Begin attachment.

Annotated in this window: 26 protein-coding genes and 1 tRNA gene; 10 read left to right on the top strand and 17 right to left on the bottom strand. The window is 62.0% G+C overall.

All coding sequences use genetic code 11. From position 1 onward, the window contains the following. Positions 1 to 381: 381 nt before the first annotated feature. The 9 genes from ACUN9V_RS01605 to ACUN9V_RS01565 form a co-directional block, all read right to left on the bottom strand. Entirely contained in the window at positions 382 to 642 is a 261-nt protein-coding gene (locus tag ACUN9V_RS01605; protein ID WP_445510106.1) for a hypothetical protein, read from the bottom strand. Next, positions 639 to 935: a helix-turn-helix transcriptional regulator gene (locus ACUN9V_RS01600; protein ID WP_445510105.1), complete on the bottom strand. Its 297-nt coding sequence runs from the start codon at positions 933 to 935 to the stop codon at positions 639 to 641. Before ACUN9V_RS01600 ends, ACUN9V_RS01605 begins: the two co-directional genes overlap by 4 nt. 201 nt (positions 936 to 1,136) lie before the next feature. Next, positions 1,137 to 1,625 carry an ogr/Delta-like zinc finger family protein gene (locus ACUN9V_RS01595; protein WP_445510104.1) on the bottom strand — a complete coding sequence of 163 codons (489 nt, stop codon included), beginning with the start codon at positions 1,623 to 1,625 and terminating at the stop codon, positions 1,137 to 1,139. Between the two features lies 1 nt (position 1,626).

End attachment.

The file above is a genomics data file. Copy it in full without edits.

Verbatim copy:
Annotated in this window: 26 protein-coding genes and 1 tRNA gene; 10 read left to right on the top strand and 17 right to left on the bottom strand. The window is 62.0% G+C overall.

All coding sequences use genetic code 11. From position 1 onward, the window contains the following. Positions 1 to 381: 381 nt before the first annotated feature. The 9 genes from ACUN9V_RS01605 to ACUN9V_RS01565 form a co-directional block, all read right to left on the bottom strand. Entirely contained in the window at positions 382 to 642 is a 261-nt protein-coding gene (locus tag ACUN9V_RS01605; protein ID WP_445510106.1) for a hypothetical protein, read from the bottom strand. Next, positions 639 to 935: a helix-turn-helix transcriptional regulator gene (locus ACUN9V_RS01600; protein ID WP_445510105.1), complete on the bottom strand. Its 297-nt coding sequence runs from the start codon at positions 933 to 935 to the stop codon at positions 639 to 641. Before ACUN9V_RS01600 ends, ACUN9V_RS01605 begins: the two co-directional genes overlap by 4 nt. 201 nt (positions 936 to 1,136) lie before the next feature. Next, positions 1,137 to 1,625 carry an ogr/Delta-like zinc finger family protein gene (locus ACUN9V_RS01595; protein WP_445510104.1) on the bottom strand — a complete coding sequence of 163 codons (489 nt, stop codon included), beginning with the start codon at positions 1,623 to 1,625 and terminating at the stop codon, positions 1,137 to 1,139. Between the two features lies 1 nt (position 1,626).